Now that summer is in full swing, one of our favorite pastimes is to hit the lake and troll for lake trout. In many freshwater lakes, lake trout are the largest fish you can fish for and have a healthy appetite during the summer months. We’ve already covered the best lake trout lures for each season, but what is the best trolling speed for lake trout? Glad you asked!
After many years fo trolling for lake trout among our community of fishermen, we’ve cataloged what trolling speeds get the most hookups for lake trout. In this article, we’ll go over the best speed to troll for lake trout as well as where you can catch lake trout, what the best bait for lake trout, and even which colors lake trout like depending on the weather. Let’s jump in!
What’s the Best Trolling Speed for Lake Trout?
The best trolling speed for lake trout is between 1.5 mph and 3 mph. Why not just one speed? Because the desired action changes depending on the type of lake trout lure you’re using and how deep of water you’re trolling in. In general, you’ll want to troll slower in deeper water and faster in shallower water. Anything above 3 mph is too fast! This is the most common mistake amateur lake trout fishermen make. You’re not fishing for a more aggressive hunter like musky or pike.
Best Spoon Trolling Speed for Lake Trout
Probably the most common lure to use when trolling for lake trout, spoons are a great option for both large and small lake trout. We like to troll our lake trout spoons on the faster side of the lake trout trolling spectrum. Try and keep your boat between 2.5 mph and 3 mph when using spoons.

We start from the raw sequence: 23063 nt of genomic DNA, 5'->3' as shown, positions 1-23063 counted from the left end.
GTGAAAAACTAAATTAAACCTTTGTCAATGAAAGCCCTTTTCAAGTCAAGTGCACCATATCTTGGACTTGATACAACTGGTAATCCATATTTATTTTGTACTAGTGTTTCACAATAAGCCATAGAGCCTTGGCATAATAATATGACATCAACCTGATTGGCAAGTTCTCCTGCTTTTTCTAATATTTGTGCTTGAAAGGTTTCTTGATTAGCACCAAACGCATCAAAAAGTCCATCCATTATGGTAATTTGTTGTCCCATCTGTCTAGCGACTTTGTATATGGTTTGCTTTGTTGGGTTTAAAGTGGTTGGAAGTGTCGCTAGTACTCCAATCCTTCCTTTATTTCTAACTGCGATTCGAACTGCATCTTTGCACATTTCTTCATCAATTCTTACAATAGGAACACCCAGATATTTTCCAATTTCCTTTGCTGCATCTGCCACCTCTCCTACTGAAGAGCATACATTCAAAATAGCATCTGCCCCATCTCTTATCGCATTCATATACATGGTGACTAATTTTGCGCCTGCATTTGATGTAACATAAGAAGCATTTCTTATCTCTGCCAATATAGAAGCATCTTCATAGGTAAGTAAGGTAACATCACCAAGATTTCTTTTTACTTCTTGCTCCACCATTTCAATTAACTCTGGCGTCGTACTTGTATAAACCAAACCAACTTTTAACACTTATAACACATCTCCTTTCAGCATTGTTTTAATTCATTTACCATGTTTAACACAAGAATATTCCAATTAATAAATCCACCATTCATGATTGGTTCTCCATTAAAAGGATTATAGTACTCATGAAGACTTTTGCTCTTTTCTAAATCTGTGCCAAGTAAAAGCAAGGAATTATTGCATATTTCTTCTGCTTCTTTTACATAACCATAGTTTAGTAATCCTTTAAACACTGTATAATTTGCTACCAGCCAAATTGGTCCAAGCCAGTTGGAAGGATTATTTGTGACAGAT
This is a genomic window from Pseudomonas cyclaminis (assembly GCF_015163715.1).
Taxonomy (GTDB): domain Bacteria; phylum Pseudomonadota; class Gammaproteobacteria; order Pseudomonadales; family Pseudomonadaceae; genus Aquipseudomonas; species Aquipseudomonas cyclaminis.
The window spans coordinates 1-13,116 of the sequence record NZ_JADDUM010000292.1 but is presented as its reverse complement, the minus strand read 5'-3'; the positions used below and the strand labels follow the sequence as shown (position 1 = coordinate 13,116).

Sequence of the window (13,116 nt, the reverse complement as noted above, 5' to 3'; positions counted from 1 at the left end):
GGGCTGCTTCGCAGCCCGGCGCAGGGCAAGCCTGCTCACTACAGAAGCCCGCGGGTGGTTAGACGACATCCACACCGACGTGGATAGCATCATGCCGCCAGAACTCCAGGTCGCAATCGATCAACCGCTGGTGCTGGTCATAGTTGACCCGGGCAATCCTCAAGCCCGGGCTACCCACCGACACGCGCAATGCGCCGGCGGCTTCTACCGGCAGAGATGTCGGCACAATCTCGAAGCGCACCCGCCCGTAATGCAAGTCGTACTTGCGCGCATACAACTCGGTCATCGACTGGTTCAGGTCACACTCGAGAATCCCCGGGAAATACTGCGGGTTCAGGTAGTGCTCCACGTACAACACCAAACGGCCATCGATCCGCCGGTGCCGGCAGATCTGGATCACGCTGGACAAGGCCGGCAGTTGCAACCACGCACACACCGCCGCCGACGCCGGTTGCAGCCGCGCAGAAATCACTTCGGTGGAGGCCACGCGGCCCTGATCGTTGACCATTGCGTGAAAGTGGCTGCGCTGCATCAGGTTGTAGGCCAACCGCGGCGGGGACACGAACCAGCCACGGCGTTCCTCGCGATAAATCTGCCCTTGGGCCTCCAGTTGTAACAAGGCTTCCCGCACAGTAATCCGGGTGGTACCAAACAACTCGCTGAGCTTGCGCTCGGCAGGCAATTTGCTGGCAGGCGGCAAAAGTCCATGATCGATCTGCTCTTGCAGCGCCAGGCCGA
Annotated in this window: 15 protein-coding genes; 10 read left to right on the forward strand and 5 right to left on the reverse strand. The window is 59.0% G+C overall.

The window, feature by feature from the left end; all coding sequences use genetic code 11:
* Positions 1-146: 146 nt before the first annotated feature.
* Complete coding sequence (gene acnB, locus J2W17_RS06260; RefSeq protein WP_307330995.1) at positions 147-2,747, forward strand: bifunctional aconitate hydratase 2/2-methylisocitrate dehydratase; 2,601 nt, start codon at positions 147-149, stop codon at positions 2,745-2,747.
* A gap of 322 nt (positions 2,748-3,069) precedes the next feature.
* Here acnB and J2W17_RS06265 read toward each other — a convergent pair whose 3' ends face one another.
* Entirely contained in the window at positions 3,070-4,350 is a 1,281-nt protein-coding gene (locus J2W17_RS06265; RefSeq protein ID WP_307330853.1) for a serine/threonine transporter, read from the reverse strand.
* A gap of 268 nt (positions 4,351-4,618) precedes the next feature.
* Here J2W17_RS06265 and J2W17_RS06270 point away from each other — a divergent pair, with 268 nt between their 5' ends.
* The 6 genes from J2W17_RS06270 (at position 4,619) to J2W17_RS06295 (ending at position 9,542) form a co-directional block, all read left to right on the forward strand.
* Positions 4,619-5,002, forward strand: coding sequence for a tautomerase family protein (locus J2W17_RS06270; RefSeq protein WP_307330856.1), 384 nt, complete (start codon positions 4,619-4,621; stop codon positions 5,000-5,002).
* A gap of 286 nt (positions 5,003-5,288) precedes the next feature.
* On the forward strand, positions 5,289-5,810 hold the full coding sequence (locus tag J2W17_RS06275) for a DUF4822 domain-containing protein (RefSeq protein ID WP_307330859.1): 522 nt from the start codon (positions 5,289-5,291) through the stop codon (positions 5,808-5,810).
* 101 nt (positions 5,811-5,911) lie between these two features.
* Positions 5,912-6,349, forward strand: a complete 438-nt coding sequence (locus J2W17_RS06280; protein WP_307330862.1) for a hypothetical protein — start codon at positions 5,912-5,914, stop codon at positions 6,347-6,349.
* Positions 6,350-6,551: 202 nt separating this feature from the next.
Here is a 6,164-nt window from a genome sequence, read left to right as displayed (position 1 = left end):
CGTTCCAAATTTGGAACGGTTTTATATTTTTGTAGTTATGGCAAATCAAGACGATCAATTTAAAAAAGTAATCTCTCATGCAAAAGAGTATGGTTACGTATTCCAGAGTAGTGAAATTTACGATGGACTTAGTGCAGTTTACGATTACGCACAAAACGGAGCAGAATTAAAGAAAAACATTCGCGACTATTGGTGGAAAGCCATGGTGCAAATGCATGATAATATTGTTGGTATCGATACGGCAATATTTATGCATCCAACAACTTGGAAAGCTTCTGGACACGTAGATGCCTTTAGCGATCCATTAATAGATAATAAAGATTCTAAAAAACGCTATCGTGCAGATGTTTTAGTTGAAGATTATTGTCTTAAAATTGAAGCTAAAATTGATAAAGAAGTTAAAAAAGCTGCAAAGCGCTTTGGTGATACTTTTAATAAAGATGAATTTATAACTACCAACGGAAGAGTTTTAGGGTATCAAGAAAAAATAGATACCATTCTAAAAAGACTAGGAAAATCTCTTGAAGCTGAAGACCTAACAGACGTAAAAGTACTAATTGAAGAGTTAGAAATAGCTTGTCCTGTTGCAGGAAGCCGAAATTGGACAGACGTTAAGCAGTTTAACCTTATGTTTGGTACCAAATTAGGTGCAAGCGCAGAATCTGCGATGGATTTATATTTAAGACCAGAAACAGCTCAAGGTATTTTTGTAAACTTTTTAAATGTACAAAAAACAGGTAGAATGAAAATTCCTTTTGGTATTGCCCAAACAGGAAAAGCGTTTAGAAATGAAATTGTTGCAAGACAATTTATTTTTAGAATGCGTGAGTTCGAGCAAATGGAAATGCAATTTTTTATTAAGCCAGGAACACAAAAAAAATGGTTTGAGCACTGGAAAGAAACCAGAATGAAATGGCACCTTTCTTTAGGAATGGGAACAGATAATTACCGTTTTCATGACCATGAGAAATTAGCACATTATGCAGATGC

As we mentioned earlier, if you’re trolling your spoon near the bottom you should slow down to 2.5 mph. This is because the lake trout that are hanging out in the deeper water most likely isn’t as energetic as middle and topwater fish. You want to entice them to bite without having to expend very much energy.
Author Note: For trolling spoons in the middle of the water column, speed up to 3 mph. These lake trout are more likely to be actively feeding and will get excited seeing a faster-moving spoon.
Best Dodger Trolling Speed for Lake Trout
Another popular technique for trolling for lake trout is to use a dodger or flasher. Since dodgers put a lot more drag tension on your tackle, we recommend slowing down your lake trout trolling speed. The best dodger trolling speed for lake trout is between 1.5 mph and 2 mph. If you troll faster than 2 mph, you run the risk of tangling your line and losing the desired action on your lure.
If you’re using a multi-bladed dodger, you should try and keep your speed closer to 1.5 mph to prevent loading your tackle up with too much tension. For single-bladed dodgers, you can troll up to 2 mph for the desired action.
Best Swimbait Trolling Speed for Lake Trout
Swimbaits can be a great option in the spring and fall when lake trout tend to feed in shallower waters. If the water temperature is cool enough, you can even get away with not using a downrigger! Since most swimbaits require a certain level of speed to dive deep enough, the best trolling speed for lake trout when trolling swimbaits is is between 2 mph and 3 mph.
Choosing the speed between 2 mph and 3 mph really depends on what depth the lake trout are at. This means that having a side imaging fish finder is crucial to trolling with swimbaits. Once you’ve determined the depth the lake trout are feeding at, adjust your speed to match the depth on your fish finder.
What Are Lake Trout?